A Step-by-Step Guide for Republishing Your Book
Self-publishing your books after they’ve been published by either a traditional publisher, or through another publishing service, will give you complete independence and full control of your book projects. At first, this can seem like a daunting task and you’ll spend many hours setting up accounts, organizing tax information (required to sell books online through sites like Amazon), and depending on where you live, even applying for a business license. While we can’t help you with the tax information or business licenses, we can help to simplify the actual process of getting the book from your computer to the public.
Here’s an itemized list of what you’ll need to do, and at the end, you’ll find a quicklist, where you can just tick off the boxes. We’ve also included a list of links that will take you directly to the sites and services mentioned in this article.
1. Organize your information concerning the transfer of your publishing rights
You’ll need to make sure you have appropriate paperwork proving that the rights to publish your book have reverted to you from the publisher of record. Amazon will require that. When a book is being republished, Amazon will allow it to go through the entire process, then halt it once the book is online and for sale until you can prove that you own the rights. This is for the protection of all parties. All you have to do to get over this hurdle is forward the release letters to them. It isn’t complicated as long as you have all the info.
2. Screenshots, ASINs, ISBNs, keeping your reviews
To ensure that everything transfers properly, you should take screen shots of your book’s info on Amazon (or copy and paste to a Word document). Every book on Amazon has an internal code called an ASIN this is unique to Amazon, and you will need to know that. You will also need to know all previous ISBNs your book was published with, so you can have Amazon transfer the data and link the editions. Doing this ensures that your reviews stay with your book.
3. Obtain your print-read files, ebook files, and change the copyright page
If you have your high resolution print files (not everyone sends those to the authors), then it’s just a matter of replacing the copyright page and getting the book set up to print and sell on Amazon through your own account. If the previous publisher will release the ebook files to you, that would be a bonus.
4. Preparing and uploading files
Once that’s done, you’ll be ready to upload your files, assuming you don’t need any file work.
- If they provide you with print-ready files, you’ll just have to replace a few little bits of information such as the old ISBN, the previous publisher’s info if they don’t strip it out, etc.. You could ask them if they would provide you with source files, that would make it faster.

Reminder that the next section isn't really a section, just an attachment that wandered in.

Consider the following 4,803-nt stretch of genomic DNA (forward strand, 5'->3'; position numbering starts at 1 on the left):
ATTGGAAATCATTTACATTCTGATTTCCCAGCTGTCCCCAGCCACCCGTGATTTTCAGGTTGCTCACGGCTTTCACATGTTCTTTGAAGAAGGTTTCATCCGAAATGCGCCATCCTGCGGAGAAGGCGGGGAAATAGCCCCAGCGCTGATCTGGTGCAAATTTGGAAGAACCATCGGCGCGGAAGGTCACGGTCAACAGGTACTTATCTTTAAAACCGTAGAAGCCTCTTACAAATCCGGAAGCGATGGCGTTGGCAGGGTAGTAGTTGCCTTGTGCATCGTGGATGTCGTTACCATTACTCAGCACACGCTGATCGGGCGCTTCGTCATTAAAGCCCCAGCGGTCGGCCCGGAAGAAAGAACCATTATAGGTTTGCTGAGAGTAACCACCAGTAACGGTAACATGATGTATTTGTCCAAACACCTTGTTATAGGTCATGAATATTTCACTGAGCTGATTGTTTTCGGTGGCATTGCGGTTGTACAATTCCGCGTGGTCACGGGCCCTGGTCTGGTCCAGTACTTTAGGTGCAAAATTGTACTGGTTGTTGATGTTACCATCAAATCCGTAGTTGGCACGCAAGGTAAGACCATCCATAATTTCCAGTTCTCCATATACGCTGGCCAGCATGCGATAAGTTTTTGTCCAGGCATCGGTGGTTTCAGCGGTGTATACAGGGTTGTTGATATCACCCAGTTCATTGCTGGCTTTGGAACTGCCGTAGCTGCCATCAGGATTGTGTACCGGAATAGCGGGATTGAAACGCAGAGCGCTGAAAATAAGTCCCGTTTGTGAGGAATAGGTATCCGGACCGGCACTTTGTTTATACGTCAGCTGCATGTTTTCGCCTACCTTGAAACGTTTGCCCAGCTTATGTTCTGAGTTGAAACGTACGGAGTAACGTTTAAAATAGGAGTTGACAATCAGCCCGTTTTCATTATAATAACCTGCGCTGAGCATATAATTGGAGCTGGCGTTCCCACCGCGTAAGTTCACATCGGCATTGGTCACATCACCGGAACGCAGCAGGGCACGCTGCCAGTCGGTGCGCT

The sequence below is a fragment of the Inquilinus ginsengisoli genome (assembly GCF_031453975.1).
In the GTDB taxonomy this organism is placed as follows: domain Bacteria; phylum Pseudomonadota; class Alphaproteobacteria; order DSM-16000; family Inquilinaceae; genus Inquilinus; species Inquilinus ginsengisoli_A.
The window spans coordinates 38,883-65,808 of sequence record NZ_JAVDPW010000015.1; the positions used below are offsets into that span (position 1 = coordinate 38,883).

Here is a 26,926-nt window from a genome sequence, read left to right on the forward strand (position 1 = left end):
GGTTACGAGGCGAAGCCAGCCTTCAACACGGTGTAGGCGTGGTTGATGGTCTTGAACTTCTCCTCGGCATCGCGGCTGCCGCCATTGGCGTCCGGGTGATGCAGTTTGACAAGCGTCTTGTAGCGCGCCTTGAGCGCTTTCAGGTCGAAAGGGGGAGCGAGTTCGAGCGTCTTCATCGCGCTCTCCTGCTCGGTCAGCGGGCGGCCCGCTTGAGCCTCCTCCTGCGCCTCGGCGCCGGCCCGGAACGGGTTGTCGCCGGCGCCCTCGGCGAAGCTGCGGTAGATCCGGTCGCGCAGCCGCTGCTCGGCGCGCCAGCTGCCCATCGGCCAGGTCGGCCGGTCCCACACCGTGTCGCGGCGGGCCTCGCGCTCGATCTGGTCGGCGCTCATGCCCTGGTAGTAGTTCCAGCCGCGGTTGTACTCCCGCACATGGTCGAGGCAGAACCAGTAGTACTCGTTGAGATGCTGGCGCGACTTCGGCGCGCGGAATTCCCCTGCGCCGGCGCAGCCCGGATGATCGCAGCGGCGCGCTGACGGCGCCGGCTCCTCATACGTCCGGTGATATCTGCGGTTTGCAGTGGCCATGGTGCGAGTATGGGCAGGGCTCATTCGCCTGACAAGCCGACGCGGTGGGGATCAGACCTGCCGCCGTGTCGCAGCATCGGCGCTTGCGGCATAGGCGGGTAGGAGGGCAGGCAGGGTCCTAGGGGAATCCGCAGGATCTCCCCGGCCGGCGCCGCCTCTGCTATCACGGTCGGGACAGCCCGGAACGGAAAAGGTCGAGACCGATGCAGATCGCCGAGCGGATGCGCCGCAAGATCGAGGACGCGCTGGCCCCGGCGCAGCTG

- The covers may need to be reformatted on updated templates.
- Using both IngramSpark and Amazon to republish
We recommend using both so your book is always in stock at Amazon and with Ingram’s world-wide distribution. Amazon offers extended distribution that includes Ingram, but there’s a lower profit margin for publishers that way.
Get proofs from both. We recommend going through the print proof process at Amazon first, since it’s free to upload files to their system, but there’s a fee to upload files to IngramSpark. That way, if you see an issue with your Amazon proof in print, you can change it before paying to upload with Ingram Spark.
6. Barns and Noble direct, Kobobooks
If you want to do the extra work, you can also use Barnes and Noble Press, as well as Kobobooks. Distribution to both sellers can be done through IngramSpark and KDP, but the royalty rate for you is better if you work directly with them and set up your own accounts.
7. Offset printing with local printer
For optimum quality and control, we recommend working with a local printer to produce the copies you’d like to have on hand. This will offer you many more options, and if you can afford it, offset printing (which is what your local printer will offer, as opposed to POD printing through Amazon and IngramSparck) will give you a great looking book. But, running offset usually requires a minimum purchase of 1000 copies, and you might have to have closer to 2000 copies printed to make it cost effective.
☐ Collect all rights reversion paperwork from the previous publisher for print and ebook versions of your book. If this is done through email, keep the email, print the email, and even screenshot it: Amazon may require the email headers to be visible.
☐ Make sure you have HIGH resolution files for both the cover and the interior of the book. if not, request them from the publisher. Request your ebook files, as well.
☐ Set up an account on AMAZON.COM.
☐ Claim your author page at AuthorCentral.com. This let’s you add info about you to your book pages on Amazon. You can do this no matter who publishes your book, as long as they are listed on Amazon.
☐ Set up an account at IngramSpark.com if you want to take advantage of their distribution system.
☐ Buy ISBNs (see list below).
☐ Once you’ve got everything together, upload books and metadata (that’s all the info about the book!)
Getting started with Amazon/KDP: https://kdp.amazon.com/en_US/help/topic/G200635650
Getting started with IngramSpark: https://www.ingramspark.com/how-it-works?hsCtaTracking=0375d0d9-800a-4149-927f-ec780e77266a%7C6fa5ac55-e5d8-411c-8cc9-cb167d4998bb
Barnes and Noble Press: https://press.barnesandnoble.com/
Publish with Kobo Writing Life: https://www.kobo.com/ca/en/p/writinglife
Amazon’s Author Central: https://author.amazon.com/
Get your own ISBNs:
(UK and Ireland) https://www.nielsenisbnstore.com/Home/Isbn